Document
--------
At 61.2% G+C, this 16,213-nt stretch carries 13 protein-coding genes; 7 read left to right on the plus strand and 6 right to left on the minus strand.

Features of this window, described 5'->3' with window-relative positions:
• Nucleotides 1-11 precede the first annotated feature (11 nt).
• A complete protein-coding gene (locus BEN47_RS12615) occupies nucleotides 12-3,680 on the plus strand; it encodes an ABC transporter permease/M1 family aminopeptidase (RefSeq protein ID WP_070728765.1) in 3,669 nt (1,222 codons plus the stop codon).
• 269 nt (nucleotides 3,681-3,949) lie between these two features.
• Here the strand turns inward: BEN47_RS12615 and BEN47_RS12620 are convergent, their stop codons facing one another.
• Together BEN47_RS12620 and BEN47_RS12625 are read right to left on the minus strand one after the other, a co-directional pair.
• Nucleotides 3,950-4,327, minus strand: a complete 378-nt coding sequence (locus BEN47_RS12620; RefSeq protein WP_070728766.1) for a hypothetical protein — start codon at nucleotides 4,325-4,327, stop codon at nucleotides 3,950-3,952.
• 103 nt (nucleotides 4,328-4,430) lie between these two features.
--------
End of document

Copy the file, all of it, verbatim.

At 61.2% G+C, this 16,213-nt stretch carries 13 protein-coding genes; 7 read left to right on the plus strand and 6 right to left on the minus strand.

Features of this window, described 5'->3' with window-relative positions:
• Nucleotides 1-11 precede the first annotated feature (11 nt).
• A complete protein-coding gene (locus BEN47_RS12615) occupies nucleotides 12-3,680 on the plus strand; it encodes an ABC transporter permease/M1 family aminopeptidase (RefSeq protein ID WP_070728765.1) in 3,669 nt (1,222 codons plus the stop codon).
• 269 nt (nucleotides 3,681-3,949) lie between these two features.
• Here the strand turns inward: BEN47_RS12615 and BEN47_RS12620 are convergent, their stop codons facing one another.
• Together BEN47_RS12620 and BEN47_RS12625 are read right to left on the minus strand one after the other, a co-directional pair.
• Nucleotides 3,950-4,327, minus strand: a complete 378-nt coding sequence (locus BEN47_RS12620; RefSeq protein WP_070728766.1) for a hypothetical protein — start codon at nucleotides 4,325-4,327, stop codon at nucleotides 3,950-3,952.
• 103 nt (nucleotides 4,328-4,430) lie between these two features.